The following is a guest post from Mr. ToughMoneyLove from Tough Money Love.
Health Savings Accounts (HSA for short) have become all the rage in recent years, particularly for small businesses like mine that struggle to balance benefit cost control with taking care of our employees. So, several years ago we introduced a high deductible insurance plan with an HSA. We fund most of the deductible for our employees with quarterly contributions. We also allow our employees to make additional contributions on their own, subject to the maximum contribution allowed by IRS regulations. The maximum contribution (the aggregate of employer and employee contributions) allowed in 2008 is $5650 for a family plan like mine. I can contribute an additional $900 this year because I am over 55. All of these contributions are "above the line" meaning that they are not included in your taxable income on your Form 1040.
For the first two years, I followed conventional practice and used HSA funds to pay for all of our medical expenses, including approved expenses that were not covered by our insurance plan (over the counter medications and such). However, at the end of 2007 I began to think about the conventional wisdom and studied various government rules and publications about HSA contributions. It was then that I realized that I could likely obtain a greater long term financial benefit from my HSA funds by NOT spending them now. Instead, I could let them accumulate in the account and withdraw those funds when I retire later (including any investment earnings and appreciation), absolutely tax free. In other words, I was going to use my HSA account as a "super Roth" account.
Why do I refer to my HSA as a "super Roth" account? We all know that funds that are deposited in a Roth IRA (or that are contributed to the Roth component of a 410k plan) can be withdrawn in retirement tax free, including accumulated earnings and appreciation on the contributions. The only drawback is that the contributions are "below the line" i.e., they are included in your taxable income. Nevertheless, that is still a good investment strategy for many because tax rates are expected to go way up for future generations. (If you don't believe this, do some more research!) Turning to the HSA, we now see that you can get the tax-free benefit both going in and coming out. You don't pay any tax at all on those HSA funds, as long as they are used for qualified medical expenses. Thus, it is a "super" Roth. For me, its really a double super-Roth because our income is over the limit allowed for contributing to a Roth IRA. For the HSA "super" Roth, there are no such income limits.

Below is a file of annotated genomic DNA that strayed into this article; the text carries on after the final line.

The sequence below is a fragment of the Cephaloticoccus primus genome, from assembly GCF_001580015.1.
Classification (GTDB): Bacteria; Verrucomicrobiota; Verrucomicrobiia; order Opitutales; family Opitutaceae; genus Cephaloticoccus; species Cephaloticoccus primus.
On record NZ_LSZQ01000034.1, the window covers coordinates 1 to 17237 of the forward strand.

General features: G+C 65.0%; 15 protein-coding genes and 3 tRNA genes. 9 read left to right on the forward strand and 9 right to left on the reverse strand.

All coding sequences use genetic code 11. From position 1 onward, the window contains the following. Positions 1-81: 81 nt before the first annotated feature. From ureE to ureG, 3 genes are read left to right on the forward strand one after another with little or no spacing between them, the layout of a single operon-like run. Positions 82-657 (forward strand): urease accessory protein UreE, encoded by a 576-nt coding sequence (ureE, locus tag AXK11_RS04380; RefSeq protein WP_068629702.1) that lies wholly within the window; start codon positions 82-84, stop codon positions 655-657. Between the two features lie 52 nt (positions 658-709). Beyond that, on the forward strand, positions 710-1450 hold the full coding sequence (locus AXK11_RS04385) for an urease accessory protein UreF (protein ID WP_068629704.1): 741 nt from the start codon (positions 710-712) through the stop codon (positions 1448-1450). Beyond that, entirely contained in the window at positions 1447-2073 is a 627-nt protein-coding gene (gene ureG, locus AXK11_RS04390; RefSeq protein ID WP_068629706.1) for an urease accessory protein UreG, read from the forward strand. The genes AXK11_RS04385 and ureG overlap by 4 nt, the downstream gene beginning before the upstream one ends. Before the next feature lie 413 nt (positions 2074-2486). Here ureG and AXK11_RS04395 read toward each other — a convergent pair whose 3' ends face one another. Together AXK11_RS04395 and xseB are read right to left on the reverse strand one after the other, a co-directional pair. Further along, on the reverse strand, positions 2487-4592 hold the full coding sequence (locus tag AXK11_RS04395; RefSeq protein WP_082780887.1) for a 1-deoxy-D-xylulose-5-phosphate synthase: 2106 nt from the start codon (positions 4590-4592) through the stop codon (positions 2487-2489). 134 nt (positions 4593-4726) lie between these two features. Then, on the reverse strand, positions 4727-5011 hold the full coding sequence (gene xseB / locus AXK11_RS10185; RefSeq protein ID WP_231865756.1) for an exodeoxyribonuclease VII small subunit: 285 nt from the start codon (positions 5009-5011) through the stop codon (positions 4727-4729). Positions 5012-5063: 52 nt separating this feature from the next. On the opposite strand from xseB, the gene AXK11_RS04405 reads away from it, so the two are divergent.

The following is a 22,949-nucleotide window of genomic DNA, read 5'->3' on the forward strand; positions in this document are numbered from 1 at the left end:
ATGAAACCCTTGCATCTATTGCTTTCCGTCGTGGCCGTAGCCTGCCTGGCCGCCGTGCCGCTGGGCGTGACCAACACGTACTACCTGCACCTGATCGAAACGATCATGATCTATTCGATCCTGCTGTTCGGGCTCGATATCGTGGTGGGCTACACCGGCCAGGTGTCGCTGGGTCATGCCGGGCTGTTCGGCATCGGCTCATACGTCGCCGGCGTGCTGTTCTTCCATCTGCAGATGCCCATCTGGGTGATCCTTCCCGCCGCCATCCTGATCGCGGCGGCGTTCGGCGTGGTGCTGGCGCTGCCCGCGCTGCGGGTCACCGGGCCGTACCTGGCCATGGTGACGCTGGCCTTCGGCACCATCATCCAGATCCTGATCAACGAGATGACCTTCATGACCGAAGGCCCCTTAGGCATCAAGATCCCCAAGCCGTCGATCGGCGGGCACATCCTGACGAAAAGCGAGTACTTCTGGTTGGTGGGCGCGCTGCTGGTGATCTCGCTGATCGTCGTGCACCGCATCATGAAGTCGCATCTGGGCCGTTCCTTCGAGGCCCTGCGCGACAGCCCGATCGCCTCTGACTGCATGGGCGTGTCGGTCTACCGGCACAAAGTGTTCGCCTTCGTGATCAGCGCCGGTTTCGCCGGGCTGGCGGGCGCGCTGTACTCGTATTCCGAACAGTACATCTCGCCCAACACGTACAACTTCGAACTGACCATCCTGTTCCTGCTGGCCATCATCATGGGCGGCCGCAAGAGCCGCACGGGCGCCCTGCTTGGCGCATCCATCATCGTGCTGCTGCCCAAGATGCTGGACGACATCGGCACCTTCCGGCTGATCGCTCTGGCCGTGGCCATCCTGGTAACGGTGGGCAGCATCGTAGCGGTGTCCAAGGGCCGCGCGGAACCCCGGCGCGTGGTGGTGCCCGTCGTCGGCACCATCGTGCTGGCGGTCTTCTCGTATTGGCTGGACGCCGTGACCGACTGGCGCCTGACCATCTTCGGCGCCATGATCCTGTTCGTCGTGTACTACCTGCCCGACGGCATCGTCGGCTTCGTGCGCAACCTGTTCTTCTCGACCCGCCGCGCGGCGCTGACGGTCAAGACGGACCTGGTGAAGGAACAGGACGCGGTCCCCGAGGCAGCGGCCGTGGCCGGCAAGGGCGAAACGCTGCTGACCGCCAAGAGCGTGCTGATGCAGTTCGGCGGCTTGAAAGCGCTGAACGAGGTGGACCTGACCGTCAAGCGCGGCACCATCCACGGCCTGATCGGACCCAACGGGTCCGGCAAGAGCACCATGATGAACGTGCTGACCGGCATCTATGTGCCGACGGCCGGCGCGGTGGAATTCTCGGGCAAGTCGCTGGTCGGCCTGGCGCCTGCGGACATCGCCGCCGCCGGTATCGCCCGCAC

Right now readers are thinking "wait a minute - how are you going to get all of that money out of the HSA without paying taxes unless your future medical bills are astronomical." That brings me to the second part of the strategy. First, we are saving all of our receipts for every qualified medical expense we incur and putting them in a file. There are lots of them, believe me: aspirin, bandages, ointments, eyeglasses, dental bills, etc., along with all of the typical physician bills and prescriptions. We are going to save these until we retire and need some tax free income. I checked IRS regs and publications and there is no rule against withdrawing HSA funds accumulated (and grown) over many years and applying them to unreimbursed qualified medical expenses that you incurred in past years, as long as they were incurred after you set up the HSA. So, if I want $5000 in tax free income in 2015, I can pull out $5000 from my HSA and match those funds up with $5000 in receipts from my file. Because we already paid those old bills, I can use the $5000 withdrawal in 2015 for anything I want, tax free.
Now readers are thinking "what's the big deal you - you are just withdrawing funds later that you could have withdrawn earlier, also tax free." My response is not to forget about the accumulated investment earnings. If the market has been decent, I will have a nice pool of money to use for other medical expenses. Thus, the second part of this strategy is that when I am 65, I will have to pay Medicare premiums. These premiums are increasing faster than the rate of inflation. Even though HSA funds cannot be used to pay conventional health insurance premiums now (or for Medigap coverage when I retire), the IRS will allow me to use HSA funds for Medicare premiums and for some types of long-term care insurance. I will also have other health care expenses that Medicare does not cover. That's where the accumulated investment earnings (I hope!) will go. Again, its all tax free.
Now skeptics are saying "what if Congress enacts a national health plan for all Americans. You won't have any future premiums or medical expenses." My answer is that (a) don't count on 100% reimbursement with any future plan and (b) I still have my old medical receipts file. Plus, even if I want to use HSA funds for non-medical expenses, I can do so without penalty (paying ordinary tax rates) after I turn 65.
Of course, before you implement the HSA "super" Roth strategy, you want to make sure that you have access to suitable investment vehicles for your contributions. Our HSA provider is Wells Fargo. It offers a handful of decent (not great) mutual funds for HSA deposits. I have selected a balanced fund that I hope will show 6%-8% annual tax free growth over the next 10 years. If so, our HSA funds will give us additional flexibility in managing the tax burden of withdrawing and spending taxable and tax free retirement assets in the future.
In summary, if you can afford to delay using your HSA funds and instead leave them invested, your payoff in retirement will be substantial. You will receive tax free benefits that surpass those of even a conventional Roth IRA or Roth 401k. The "super" Roth!